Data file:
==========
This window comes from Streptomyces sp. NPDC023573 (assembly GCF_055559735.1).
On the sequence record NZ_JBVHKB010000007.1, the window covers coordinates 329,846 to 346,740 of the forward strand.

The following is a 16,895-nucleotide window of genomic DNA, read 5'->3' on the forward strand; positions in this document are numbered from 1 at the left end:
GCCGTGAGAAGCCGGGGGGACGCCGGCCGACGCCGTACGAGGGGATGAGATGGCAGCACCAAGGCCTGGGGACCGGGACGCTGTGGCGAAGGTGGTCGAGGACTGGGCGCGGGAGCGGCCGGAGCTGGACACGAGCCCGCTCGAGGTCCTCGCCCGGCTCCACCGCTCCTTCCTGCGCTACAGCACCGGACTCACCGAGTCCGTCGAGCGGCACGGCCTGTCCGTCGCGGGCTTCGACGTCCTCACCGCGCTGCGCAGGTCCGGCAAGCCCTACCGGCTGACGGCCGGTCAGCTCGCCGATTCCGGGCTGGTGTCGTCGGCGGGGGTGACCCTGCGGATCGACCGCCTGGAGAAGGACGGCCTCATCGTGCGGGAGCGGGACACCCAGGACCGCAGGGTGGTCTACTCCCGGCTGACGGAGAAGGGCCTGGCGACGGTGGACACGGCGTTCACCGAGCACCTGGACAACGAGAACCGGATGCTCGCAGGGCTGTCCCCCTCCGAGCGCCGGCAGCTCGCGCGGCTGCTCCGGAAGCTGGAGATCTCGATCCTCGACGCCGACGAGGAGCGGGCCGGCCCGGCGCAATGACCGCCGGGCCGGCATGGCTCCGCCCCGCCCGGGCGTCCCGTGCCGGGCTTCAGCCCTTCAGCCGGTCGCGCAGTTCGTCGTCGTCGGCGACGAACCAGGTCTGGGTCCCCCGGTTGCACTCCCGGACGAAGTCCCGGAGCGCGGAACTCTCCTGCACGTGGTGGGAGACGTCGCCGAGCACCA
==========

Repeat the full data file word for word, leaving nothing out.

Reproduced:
This window comes from Streptomyces sp. NPDC023573 (assembly GCF_055559735.1).
On the sequence record NZ_JBVHKB010000007.1, the window covers coordinates 329,846 to 346,740 of the forward strand.

The following is a 16,895-nucleotide window of genomic DNA, read 5'->3' on the forward strand; positions in this document are numbered from 1 at the left end:
GCCGTGAGAAGCCGGGGGGACGCCGGCCGACGCCGTACGAGGGGATGAGATGGCAGCACCAAGGCCTGGGGACCGGGACGCTGTGGCGAAGGTGGTCGAGGACTGGGCGCGGGAGCGGCCGGAGCTGGACACGAGCCCGCTCGAGGTCCTCGCCCGGCTCCACCGCTCCTTCCTGCGCTACAGCACCGGACTCACCGAGTCCGTCGAGCGGCACGGCCTGTCCGTCGCGGGCTTCGACGTCCTCACCGCGCTGCGCAGGTCCGGCAAGCCCTACCGGCTGACGGCCGGTCAGCTCGCCGATTCCGGGCTGGTGTCGTCGGCGGGGGTGACCCTGCGGATCGACCGCCTGGAGAAGGACGGCCTCATCGTGCGGGAGCGGGACACCCAGGACCGCAGGGTGGTCTACTCCCGGCTGACGGAGAAGGGCCTGGCGACGGTGGACACGGCGTTCACCGAGCACCTGGACAACGAGAACCGGATGCTCGCAGGGCTGTCCCCCTCCGAGCGCCGGCAGCTCGCGCGGCTGCTCCGGAAGCTGGAGATCTCGATCCTCGACGCCGACGAGGAGCGGGCCGGCCCGGCGCAATGACCGCCGGGCCGGCATGGCTCCGCCCCGCCCGGGCGTCCCGTGCCGGGCTTCAGCCCTTCAGCCGGTCGCGCAGTTCGTCGTCGTCGGCGACGAACCAGGTCTGGGTCCCCCGGTTGCACTCCCGGACGAAGTCCCGGAGCGCGGAACTCTCCTGCACGTGGTGGGAGACGTCGCCGAGCACCA